Friday, July 19, 2013

Reading & Eating in Louisville


One of my dreams came true this last month. Junior year of high school I took the AP US History Exam. I remember my teacher giving us advice before the exam: "Listen, the people who grade these exams are miserable. They are stuck in a convention center all day, reading the same essay a hundred times. They hate their lives. Get to your point right away and be clear." Of course, this was good writing advice. But, this speech also inspired me to want to become one of those miserable people. Yeah...this says a bit about me at sixteen. Anyway, thirteen years later, six of them spent studying and/or teaching history, I am qualified to grade the exam. And, it wasn't a miserable experience. In fact, I loved it and I hope to be invited back next year.

For the past several years, the AP US History Reading has taken place in Louisville. I wanted to make the most of the all-expenses-paid (not all of this food) trip to Kentucky. I did what I always do on my solo vacations: eat and drink. Thanks to advice from Twitter people, I managed to have three excellent meals in Louisville.

The first good meal was at Harvest. This farm-to-table restaurant in the "NuLu" East Market District was a short fifteen-minute walk from my hotel. From what I gather, the neighborhood has improved quite a bit in the last three years. The area was quiet with nice restaurants, galleries, and boutique shops. It felt like Old City, without the annoying night life and Jersey crowd.

I wasn't sure if I was going to take pictures so I missed the appetizer. Honestly, I had a few bad restaurant experiences in Louisville and didn't think I was going to eat anything good. But, the Fried Chicken Liver appetizer was gluttonous perfection. I had a little chat with the bartender and ordered the Harvest Steak as an entree: a 28-day, in-house dry-aged strip with sweet-potato mash and onion ring things. The steak was also perfect. I found that farm-to-table is a real thing in Louisville; it's everywhere in a very authentic way. Every restaurant lists their farms and producers or has a map on the wall of the restaurant. None of it feels contrived.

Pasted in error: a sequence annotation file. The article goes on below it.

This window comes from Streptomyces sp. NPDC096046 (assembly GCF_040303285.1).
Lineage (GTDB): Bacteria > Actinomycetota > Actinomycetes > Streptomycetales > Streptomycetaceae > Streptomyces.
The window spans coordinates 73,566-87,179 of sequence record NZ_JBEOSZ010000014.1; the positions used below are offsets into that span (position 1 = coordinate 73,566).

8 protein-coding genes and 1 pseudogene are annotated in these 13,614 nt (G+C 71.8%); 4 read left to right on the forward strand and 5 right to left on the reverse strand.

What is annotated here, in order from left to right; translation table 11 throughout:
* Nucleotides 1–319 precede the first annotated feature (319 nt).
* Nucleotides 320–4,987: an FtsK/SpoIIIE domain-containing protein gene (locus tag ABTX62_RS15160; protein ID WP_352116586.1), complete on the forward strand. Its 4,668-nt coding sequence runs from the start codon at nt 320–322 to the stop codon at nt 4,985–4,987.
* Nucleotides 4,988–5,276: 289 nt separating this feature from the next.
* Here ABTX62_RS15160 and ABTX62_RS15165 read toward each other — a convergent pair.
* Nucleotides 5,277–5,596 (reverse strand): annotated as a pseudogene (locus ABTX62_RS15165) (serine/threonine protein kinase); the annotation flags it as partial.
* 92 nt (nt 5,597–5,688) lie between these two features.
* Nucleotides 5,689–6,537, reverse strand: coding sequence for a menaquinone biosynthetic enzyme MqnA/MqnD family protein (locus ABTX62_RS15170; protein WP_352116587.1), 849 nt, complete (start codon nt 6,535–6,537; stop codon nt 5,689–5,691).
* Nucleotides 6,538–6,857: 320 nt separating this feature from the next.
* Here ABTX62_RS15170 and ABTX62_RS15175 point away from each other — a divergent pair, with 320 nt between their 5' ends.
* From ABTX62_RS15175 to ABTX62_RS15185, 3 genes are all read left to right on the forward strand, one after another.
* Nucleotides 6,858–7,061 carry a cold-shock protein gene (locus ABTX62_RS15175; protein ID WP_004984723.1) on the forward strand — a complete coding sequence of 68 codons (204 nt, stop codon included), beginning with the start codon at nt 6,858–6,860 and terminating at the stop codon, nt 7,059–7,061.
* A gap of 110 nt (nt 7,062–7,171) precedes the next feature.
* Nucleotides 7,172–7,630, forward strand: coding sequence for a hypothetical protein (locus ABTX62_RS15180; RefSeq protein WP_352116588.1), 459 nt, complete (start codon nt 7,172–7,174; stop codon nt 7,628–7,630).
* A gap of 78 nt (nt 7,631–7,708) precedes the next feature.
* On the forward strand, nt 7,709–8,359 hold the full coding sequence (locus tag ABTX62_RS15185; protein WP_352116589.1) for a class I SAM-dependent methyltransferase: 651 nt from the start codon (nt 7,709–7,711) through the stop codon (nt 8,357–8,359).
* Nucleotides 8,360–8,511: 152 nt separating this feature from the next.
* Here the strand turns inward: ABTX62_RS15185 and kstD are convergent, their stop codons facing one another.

My next stop was Eiderdown in the Germantown section of Louisville. Germantown is three miles southeast of downtown and I would have had to take two buses to get there. I decided to take a cab and it was worth it just for the conversation. I stepped into the cab and asked if he would take me to Germantown. He said yes, where and why? I mentioned the restaurant and he was curious about how I found out about the place, as "no tourist ever asks to go there." I have to thank a Twitter friend of a friend for this recommendation.

Germantown is a neighborhood of shotgun houses and the restaurant seemed like just another house. The experience was intimate and homey, the beer list was awesome (Three Floyds' Arctic Panzer Wolf!), and the food was spectacular. I wanted to eat everything on the menu. I did the best I could and ordered four courses. First, the Scallop Crudo with navel orange soup, rhubarb, fennel frond, shiso and sesame was on point. I don't know how else to say it. Perfect crudo with a not-too-overwhelming broth is a great start.